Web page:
Natural history of fetuses with cleft lip
Diabetes Mellitus, Type 1
Vitamin D Deficiency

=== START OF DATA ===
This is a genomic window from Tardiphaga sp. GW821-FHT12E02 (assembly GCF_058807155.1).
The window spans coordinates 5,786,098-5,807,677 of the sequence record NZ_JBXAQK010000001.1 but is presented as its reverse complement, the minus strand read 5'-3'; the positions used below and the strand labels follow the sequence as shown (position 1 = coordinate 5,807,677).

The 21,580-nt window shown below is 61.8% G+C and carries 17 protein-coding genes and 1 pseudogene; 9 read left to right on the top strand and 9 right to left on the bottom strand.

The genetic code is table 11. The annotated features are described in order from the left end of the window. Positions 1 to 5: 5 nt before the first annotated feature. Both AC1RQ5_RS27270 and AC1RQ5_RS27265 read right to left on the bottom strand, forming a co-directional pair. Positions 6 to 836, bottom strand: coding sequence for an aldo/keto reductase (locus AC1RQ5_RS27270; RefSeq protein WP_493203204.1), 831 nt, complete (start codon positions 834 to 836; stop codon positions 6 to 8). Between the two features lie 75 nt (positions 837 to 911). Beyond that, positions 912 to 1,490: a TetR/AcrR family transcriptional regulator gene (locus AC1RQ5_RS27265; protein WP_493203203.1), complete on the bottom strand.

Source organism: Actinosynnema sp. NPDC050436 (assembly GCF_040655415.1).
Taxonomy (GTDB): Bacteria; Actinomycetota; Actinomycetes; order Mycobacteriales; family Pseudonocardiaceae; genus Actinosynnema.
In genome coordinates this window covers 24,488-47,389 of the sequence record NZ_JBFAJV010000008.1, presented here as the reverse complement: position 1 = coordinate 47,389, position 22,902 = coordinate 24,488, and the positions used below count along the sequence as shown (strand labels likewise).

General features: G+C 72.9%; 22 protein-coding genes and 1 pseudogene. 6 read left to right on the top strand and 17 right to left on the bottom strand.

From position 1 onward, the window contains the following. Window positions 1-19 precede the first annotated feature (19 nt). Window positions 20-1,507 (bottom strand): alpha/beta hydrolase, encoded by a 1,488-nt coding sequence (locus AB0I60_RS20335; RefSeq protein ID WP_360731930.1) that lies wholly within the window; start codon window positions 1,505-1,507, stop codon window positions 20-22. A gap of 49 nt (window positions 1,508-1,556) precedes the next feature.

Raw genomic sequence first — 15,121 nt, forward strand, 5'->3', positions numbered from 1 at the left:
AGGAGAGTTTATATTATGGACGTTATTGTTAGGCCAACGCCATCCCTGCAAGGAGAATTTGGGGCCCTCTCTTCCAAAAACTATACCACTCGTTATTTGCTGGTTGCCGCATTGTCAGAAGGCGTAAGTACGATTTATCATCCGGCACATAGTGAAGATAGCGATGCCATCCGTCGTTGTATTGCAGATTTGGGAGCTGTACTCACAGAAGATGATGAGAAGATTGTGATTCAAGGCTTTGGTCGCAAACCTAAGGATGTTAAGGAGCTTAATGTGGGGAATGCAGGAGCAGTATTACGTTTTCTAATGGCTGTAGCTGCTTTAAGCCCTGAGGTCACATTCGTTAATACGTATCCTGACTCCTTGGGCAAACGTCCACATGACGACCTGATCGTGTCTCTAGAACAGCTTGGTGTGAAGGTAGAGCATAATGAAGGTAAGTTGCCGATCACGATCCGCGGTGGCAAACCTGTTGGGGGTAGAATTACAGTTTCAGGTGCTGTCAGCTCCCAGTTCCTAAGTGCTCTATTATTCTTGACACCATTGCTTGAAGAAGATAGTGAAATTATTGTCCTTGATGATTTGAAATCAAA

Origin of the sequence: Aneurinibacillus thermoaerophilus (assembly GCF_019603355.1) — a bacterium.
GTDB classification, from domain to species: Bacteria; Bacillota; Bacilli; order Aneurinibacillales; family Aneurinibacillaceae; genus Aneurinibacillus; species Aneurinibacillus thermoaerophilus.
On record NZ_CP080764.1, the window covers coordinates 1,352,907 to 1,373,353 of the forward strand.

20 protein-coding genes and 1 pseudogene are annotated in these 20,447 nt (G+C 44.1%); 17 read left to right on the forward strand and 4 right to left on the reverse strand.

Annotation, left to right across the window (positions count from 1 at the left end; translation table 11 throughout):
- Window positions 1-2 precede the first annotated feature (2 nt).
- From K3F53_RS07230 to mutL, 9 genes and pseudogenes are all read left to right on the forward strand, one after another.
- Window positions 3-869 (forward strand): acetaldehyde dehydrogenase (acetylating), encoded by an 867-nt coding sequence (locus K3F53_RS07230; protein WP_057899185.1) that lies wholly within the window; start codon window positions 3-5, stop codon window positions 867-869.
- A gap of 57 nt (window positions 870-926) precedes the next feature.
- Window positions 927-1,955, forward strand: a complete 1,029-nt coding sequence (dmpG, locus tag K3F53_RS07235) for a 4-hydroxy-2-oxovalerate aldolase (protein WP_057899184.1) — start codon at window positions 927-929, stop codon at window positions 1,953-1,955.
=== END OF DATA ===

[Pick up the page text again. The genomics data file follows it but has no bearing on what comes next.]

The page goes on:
The prospect of fetal surgery for cleft lip is predicated on our ability to accurately identify fetuses with clefts and exclude those that have associated anomalies. Prenatal ultrasound is currently the most appropriate means with which to do this. We reviewed the ultrasonographic data from two large perinatal referral institutions to determine the natural history of fetuses with cleft lip who may be candidates for fetal surgery. Forty fetuses had a cleft lip diagnosed prenatally by ultrasound. In this group, severe associated anomalies were common (30 of the 40) and multiple (23 of the 40) in a majority of fetuses. Life-threatening anomalies, such as central nervous system and cardiac anomalies, were the most common defects. As a result, many fetuses were aborted therapeutically or died in the perinatal period. Out of 12 surviving fetuses, only six had isolated clefts, and two surviving fetuses, diagnosed with isolated cleft lip, had no defect identified postnatally. This information has important implications for the perinatal management of fetuses with cleft lip and the potential role of fetal intervention.